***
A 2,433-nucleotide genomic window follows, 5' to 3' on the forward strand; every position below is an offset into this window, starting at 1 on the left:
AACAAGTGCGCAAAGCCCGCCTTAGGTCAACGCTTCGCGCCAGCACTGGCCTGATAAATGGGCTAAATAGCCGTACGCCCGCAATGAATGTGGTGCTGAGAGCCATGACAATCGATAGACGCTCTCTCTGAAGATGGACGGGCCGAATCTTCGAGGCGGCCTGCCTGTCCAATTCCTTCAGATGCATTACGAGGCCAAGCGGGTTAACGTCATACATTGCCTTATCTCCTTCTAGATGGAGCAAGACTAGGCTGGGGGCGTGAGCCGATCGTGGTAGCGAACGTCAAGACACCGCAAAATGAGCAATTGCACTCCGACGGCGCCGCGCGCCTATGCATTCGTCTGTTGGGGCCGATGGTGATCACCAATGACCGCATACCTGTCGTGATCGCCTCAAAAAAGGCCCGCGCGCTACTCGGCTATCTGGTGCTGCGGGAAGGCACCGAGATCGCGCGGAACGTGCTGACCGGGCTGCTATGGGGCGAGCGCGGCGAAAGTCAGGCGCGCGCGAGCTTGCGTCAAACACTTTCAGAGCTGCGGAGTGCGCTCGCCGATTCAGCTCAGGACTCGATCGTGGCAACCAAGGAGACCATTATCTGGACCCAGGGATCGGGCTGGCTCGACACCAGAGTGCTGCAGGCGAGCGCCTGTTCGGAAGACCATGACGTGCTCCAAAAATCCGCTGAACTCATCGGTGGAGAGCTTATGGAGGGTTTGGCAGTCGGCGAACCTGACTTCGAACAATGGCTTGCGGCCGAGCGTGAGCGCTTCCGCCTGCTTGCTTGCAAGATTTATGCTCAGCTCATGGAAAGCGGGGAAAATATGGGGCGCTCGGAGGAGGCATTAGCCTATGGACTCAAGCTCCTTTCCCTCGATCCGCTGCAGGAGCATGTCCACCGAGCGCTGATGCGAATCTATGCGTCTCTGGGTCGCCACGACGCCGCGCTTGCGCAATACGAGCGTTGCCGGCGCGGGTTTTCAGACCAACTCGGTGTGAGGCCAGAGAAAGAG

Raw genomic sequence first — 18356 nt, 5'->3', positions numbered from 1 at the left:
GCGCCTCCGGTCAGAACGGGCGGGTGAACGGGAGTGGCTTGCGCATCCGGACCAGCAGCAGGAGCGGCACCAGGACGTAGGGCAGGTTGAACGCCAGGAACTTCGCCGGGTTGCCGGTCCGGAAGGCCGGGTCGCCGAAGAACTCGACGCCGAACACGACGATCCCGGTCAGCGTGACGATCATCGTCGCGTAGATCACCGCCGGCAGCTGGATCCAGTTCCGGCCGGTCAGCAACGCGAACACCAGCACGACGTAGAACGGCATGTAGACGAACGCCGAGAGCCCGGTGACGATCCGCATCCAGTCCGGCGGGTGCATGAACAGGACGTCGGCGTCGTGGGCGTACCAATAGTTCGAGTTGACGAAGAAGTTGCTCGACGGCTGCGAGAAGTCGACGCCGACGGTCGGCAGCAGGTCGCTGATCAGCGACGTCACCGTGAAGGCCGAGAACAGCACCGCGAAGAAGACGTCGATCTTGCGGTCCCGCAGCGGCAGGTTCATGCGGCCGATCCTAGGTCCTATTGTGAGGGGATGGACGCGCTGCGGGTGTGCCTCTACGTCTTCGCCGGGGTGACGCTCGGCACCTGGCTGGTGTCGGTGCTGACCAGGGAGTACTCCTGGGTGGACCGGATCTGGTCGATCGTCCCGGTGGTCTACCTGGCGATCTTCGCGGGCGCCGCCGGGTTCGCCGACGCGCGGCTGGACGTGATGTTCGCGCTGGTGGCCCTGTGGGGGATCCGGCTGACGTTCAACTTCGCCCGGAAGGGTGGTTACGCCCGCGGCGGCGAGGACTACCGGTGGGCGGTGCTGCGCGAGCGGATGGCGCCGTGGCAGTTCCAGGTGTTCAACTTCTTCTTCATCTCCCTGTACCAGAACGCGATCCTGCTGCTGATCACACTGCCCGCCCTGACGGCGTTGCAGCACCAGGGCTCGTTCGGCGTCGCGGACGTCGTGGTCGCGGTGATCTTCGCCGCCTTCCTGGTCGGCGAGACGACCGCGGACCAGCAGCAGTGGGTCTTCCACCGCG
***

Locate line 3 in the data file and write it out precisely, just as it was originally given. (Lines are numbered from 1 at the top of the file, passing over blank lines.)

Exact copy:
Raw genomic sequence first — 18356 nt, 5'->3', positions numbered from 1 at the left: